15,706 km so far.
Maybe it was the terrible sleep we both had last night, with wild dreams caused by overly rich food too close to bedtime. Maybe it was the exhaustion from one too many tough rides in a row. Maybe it was the heightened aggression of the traffic. Maybe some planet was in retrograde or Mercury was rising or something.
Whatever it was, it was bloody hard to enjoy our last real day on the road.
Don’t Fear The Repair
Maybe it was because today started in repair mode.
After my tire blew out last night, we’d managed to find a replacement tire in a little general store we rode past. We bought it even though we both acknowledged that it looked a little big.
This morning, when I went to put it on my bike, it did indeed turn out to be too big even though it said 26 on the side. It must be some other kind of 26, because it didn’t work on my rim.
It was easy enough finding the nearest bike shop, since it was less than 50 m from our hotel, but, as with all the best bike shops in the world, it wasn’t open at 8am when we wanted it to be. So we hung around until 9, when the guys finally showed up to start pulling bike after bike out of their space to put on display in front of the shop.
Finally they could help us.
We actually managed to get a tire that wasn’t nearly as knobbly as the last one I’d been forced to buy, meaning it should be a little faster on the road. When it came to tubes though, they only had ones with Schrader valves, which are too wide to fit through the holes in our rims.
Back at the hotel, I opened our last brand new tube only to discover it also has a Schrader valve, even though the guy we bought it from in Cambodia had said it was a Presta.
So I had to re-insert the tube I’d been using last night, hoping against hope that it wasn’t completely trashed from the sidewall blowout.
All this is a long way to say that it was 9:30am before we even got on the road.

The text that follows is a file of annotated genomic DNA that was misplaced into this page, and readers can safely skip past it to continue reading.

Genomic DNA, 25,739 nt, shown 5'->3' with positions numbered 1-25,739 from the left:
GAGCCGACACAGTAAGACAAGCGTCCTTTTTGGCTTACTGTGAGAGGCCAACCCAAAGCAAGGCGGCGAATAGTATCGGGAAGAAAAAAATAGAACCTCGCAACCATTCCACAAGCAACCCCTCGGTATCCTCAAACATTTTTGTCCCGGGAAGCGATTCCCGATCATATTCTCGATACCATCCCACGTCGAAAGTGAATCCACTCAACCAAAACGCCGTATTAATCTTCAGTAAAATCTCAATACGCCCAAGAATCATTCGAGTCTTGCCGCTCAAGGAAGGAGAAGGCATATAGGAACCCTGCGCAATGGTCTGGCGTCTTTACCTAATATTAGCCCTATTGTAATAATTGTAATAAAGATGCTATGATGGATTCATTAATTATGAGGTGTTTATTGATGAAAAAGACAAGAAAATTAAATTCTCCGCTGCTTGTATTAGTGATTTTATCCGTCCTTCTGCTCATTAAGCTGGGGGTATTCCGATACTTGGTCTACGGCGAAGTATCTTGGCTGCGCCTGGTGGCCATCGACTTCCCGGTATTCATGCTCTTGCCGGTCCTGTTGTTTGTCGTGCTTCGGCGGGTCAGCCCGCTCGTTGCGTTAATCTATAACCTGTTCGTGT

The Bali Vibe
Our goal was to get to Ubud during business hours so that we could give our passports to the visa service tonight, instead of having to rush into town tomorrow to do it. With almost 100 km to go, significant elevation change, and a late start, that was going to be a tall order.
Travellers’ tip: You need at least a week left on your Indonesian visa in order to apply for the extension, but 10 days is better.
The first 50 km were all on Highway 1. It is in much better repair than its namesake on Java, but other than that, we didn’t really notice much difference between the two highways. There may have been a tiny bit less traffic, but what it lacked in volume it made up for in aggression.
There are a lot of private cars on the road here, in a big hurry to get to their relaxing holiday destinations, and there were plenty of huge trucks forcing us off the road and then blasting a fart of black smoke into our faces as they passed.
Bali has such a reputation for being a mellow, paradisiacal, zen kind of place, that every time this happened today, we would shout to each other over the traffic din, “Can’t you just feel the Bali vibe? Isn’t it so relaxed and chilled out here?”
At least it kept us amused.
The first 50 km were also what I like to call Car Commercial Roads. That is, they were winding and hilly, with some stunning views of the ocean and rice paddies.
Perfect for showing off how well your new SUV will handle on the curves, and the enormous power it will have on the uphills. For us, it was just a grind. Down and up and down and up and down and up the road went. There always seemed to be a big slow truck at the bottom of each downhill, so we’d have to brake, losing all momentum for the uphill on the other side.
There might have been a time in our trip when this kind of thing was fun. Not today though.
We’ll Have Fun Fun Fun
Eventually, after another stellar lunch at Indomaret, I managed to snap out of my funk by sheer force of will.